There are few experiences more exhilarating than coming face to face with an apex predatory fish. We’re fascinated, in awe, and even in terror of them. What other way is there to ‘safely’ and affordably view these creatures?
More than likely yourself or someone you know has visited an aquarium, intent on viewing these magnificent spectacles of nature. Many of us don’t realise the magnitude of complications involved in capturing sharks from the wild, transportation, introduction into captivity, interspecific interaction, maintaining their health and dietary requirements and the possibility of releasing them back ex-situ. Is this justifiable for raising conservation awareness?
I have visited a number of aquaria over the last few years, and these issues are constantly on my mind. Am I paying entry towards an animal’s distress? Are they healthy and thriving? Is the tank big enough? However, these same aquariums establish themselves as a center for conservation and education – the same is known for zoos. Many aquaria work extensively with charities and organisations intent on the conservation of marine life.
The Deep Hull, England for example promotes “For Conservation, Not Profit”, and this is obvious throughout the aquarium. Profit is filtered into education, research and conservation. They work in conjunction with accredited bodies including WAZA (World Association of Zoos and Aquariums), Yorkshire Wildlife Trust, and Hull University. The Deep features a 2.5 million litre tank, home to an array of Elasmobranchs including two (of only six in Europe) Green Sawfish, Zebra Sharks, Whitetip Reef Sharks, Grey Reef Sharks and Nurse Sharks. The enclosure is clean, vibrant and well-maintained with a diverse array of marine life. Children are great fans of the sharks and loved to watch a large individual swam inches away from their faces. Young children make up the majority of visitors, and at such an inquisitive age they are curious, excited and enthusiastic to learn about them. The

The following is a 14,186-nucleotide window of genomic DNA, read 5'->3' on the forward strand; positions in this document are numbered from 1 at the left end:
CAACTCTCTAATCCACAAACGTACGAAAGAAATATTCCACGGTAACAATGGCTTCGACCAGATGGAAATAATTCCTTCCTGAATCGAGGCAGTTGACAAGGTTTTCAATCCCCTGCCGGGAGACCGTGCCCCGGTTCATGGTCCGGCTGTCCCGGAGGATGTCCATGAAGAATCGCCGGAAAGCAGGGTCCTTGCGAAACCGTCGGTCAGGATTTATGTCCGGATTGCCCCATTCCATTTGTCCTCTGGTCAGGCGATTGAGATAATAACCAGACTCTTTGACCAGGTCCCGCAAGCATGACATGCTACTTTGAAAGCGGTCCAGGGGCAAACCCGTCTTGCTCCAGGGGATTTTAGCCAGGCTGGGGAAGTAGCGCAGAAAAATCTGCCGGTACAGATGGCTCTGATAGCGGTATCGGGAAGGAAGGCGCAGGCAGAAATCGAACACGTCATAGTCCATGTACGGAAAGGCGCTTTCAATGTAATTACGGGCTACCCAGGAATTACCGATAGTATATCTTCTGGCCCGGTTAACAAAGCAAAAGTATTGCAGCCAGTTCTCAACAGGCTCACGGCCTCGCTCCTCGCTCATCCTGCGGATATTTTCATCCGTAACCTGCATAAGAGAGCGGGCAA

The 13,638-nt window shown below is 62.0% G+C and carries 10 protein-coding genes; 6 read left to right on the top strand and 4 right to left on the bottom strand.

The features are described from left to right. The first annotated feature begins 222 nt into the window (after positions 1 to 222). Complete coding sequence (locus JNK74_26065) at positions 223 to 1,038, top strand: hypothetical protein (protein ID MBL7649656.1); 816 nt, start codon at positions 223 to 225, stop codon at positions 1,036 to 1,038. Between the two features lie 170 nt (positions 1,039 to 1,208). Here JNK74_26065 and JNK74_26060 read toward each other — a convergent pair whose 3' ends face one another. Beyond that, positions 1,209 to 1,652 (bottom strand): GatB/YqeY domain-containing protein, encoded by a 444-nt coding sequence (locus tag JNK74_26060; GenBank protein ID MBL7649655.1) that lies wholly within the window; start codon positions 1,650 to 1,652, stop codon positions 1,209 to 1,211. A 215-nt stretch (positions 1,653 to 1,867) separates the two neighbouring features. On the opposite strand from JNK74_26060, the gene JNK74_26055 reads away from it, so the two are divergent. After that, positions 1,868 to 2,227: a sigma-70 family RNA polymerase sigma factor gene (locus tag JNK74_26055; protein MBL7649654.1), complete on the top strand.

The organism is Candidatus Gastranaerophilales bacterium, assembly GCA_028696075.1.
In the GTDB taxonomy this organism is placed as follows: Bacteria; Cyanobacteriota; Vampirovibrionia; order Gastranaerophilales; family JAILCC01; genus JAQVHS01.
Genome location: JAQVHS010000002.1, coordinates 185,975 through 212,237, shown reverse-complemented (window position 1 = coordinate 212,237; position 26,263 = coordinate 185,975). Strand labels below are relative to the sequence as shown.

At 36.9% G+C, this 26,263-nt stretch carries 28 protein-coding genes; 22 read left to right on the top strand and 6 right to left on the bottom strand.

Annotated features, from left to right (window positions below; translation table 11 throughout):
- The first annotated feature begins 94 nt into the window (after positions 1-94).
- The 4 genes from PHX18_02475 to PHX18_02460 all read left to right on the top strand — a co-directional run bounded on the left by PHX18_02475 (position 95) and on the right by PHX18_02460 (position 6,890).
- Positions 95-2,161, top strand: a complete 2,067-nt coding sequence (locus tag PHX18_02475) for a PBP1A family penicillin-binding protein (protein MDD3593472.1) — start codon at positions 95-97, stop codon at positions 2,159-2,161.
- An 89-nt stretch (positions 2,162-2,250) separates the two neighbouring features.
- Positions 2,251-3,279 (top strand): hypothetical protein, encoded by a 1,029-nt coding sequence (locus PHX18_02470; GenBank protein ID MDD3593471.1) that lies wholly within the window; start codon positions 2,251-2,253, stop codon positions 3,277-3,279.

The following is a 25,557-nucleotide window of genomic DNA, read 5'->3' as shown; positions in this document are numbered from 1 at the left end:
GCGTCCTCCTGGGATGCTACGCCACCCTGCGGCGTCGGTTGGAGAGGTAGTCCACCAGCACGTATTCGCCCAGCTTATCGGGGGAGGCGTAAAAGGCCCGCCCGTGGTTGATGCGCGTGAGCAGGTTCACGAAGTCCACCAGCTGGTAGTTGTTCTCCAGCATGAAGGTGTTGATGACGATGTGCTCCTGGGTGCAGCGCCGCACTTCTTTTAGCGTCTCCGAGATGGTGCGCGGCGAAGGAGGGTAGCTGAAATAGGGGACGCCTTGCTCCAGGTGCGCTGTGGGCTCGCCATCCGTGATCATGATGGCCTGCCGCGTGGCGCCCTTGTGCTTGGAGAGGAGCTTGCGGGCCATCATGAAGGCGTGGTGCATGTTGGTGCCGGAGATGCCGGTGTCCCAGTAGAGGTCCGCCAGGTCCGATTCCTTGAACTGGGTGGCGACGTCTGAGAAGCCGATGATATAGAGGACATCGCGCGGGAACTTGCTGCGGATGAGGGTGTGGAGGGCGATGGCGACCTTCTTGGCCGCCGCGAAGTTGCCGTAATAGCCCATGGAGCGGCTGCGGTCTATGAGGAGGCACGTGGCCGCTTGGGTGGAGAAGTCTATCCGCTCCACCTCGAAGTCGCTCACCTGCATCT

Deep also regularly informs visitors of shark conservation, shark finning, and other threats.
The question remains, is it justifiable to keep sharks in captivity?
I believe sharks deserve to be respected and positively acknowledged for their role in balancing oceanic ecosystems. A large majority of the public can’t afford to view wild sharks and in turn rely on the media, which is a major concern for conservationists, especially when sharks are portrayed as maneaters. Aquariums offer close up and positive interactions with a number of species, all for a small donation.
There is no doubt that the process of captivity is stressful for sharks, some simply cannot survive in captivity. For example, in 2016 a juvenile White Shark died after three days of captivity at Okinawa Churaumi Aquarium in Japan. White Sharks are extremely difficult to keep captive, they’re a pelagic species meaning they travel extensive distances and survive by ram-ventilation. This species is one of the most misunderstood and mysterious, and visitors swarmed the aquarium to see the individual. In contrast, a majority of the public were outraged when the aquarium announced they were displaying the shark - it has been tried and tested without much success. Monterey Bay Aquarium is the only aquarium to have exhibited White Sharks for extended periods of time, although the animals still displayed distress and difficulty towards feeding. They however have successfully released White Sharks into the wild.
Sharks are intelligent animals which migrate great distances, have evolved as top predators with specialised senses we can’t possibly fathom for ourselves. I believe that a responsible aquarium or zoo will ensure that their animals are kept comfortable, enriched and maintained, with the best possible advice from marine biologists and specialists. Aquariums also benefit by using their exhibits as a platform for education, awareness and conservation. I’m lucky enough to be able to swim with sharks in their natural environment, however I know others aren’t as fortunate but are happy to be able to see sharks in a local aquarium.
People often anthropomorphise animals including sharks, yet the natural environment for these animals is under threat from human-induced actions, and aquariums have the ability to educate millions of people, including the next generation of conservationists. There is no denying that a magnitude of sharks is killed daily, with many species on the brink of extinction within the next decade. So I see captivity as a justifiable initiative in raising conservation awareness, which in turn helps to combat the finning trade, push towards stricter fishing management and alter misconceptions.
Thanks for reading,
Hannah (Bunny Shark)